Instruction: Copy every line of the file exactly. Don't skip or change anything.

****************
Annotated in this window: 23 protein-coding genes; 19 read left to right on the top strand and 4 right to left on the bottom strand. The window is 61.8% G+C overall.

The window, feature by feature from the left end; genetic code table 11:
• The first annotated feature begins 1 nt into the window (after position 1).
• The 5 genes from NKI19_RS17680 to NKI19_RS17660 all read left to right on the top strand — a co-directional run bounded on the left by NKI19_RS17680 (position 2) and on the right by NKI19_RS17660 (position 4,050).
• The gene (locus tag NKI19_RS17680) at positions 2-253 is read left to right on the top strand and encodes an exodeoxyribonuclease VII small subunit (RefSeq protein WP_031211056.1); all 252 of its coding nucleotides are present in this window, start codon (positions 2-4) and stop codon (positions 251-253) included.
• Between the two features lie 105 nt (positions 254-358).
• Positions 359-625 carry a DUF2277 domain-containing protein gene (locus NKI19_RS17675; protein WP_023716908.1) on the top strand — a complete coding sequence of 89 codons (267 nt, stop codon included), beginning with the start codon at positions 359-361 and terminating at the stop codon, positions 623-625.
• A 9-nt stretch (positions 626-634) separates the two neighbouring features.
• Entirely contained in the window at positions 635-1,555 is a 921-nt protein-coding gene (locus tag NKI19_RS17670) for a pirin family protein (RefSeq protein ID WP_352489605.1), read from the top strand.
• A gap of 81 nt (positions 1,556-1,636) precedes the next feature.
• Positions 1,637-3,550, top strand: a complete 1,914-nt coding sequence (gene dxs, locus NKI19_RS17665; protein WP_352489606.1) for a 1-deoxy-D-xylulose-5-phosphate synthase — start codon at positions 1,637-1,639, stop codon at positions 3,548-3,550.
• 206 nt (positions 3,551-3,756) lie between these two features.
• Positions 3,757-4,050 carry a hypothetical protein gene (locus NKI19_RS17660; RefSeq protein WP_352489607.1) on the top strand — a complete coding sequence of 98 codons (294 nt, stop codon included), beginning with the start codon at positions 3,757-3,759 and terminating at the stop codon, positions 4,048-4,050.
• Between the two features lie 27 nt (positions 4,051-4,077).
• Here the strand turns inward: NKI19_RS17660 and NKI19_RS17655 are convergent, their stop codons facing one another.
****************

Annotated in this window: 23 protein-coding genes; 19 read left to right on the top strand and 4 right to left on the bottom strand. The window is 61.8% G+C overall.

The window, feature by feature from the left end; genetic code table 11:
• The first annotated feature begins 1 nt into the window (after position 1).
• The 5 genes from NKI19_RS17680 to NKI19_RS17660 all read left to right on the top strand — a co-directional run bounded on the left by NKI19_RS17680 (position 2) and on the right by NKI19_RS17660 (position 4,050).
• The gene (locus tag NKI19_RS17680) at positions 2-253 is read left to right on the top strand and encodes an exodeoxyribonuclease VII small subunit (RefSeq protein WP_031211056.1); all 252 of its coding nucleotides are present in this window, start codon (positions 2-4) and stop codon (positions 251-253) included.
• Between the two features lie 105 nt (positions 254-358).
• Positions 359-625 carry a DUF2277 domain-containing protein gene (locus NKI19_RS17675; protein WP_023716908.1) on the top strand — a complete coding sequence of 89 codons (267 nt, stop codon included), beginning with the start codon at positions 359-361 and terminating at the stop codon, positions 623-625.
• A 9-nt stretch (positions 626-634) separates the two neighbouring features.
• Entirely contained in the window at positions 635-1,555 is a 921-nt protein-coding gene (locus tag NKI19_RS17670) for a pirin family protein (RefSeq protein ID WP_352489605.1), read from the top strand.
• A gap of 81 nt (positions 1,556-1,636) precedes the next feature.
• Positions 1,637-3,550, top strand: a complete 1,914-nt coding sequence (gene dxs, locus NKI19_RS17665; protein WP_352489606.1) for a 1-deoxy-D-xylulose-5-phosphate synthase — start codon at positions 1,637-1,639, stop codon at positions 3,548-3,550.
• 206 nt (positions 3,551-3,756) lie between these two features.
• Positions 3,757-4,050 carry a hypothetical protein gene (locus NKI19_RS17660; RefSeq protein WP_352489607.1) on the top strand — a complete coding sequence of 98 codons (294 nt, stop codon included), beginning with the start codon at positions 3,757-3,759 and terminating at the stop codon, positions 4,048-4,050.
• Between the two features lie 27 nt (positions 4,051-4,077).
• Here the strand turns inward: NKI19_RS17660 and NKI19_RS17655 are convergent, their stop codons facing one another.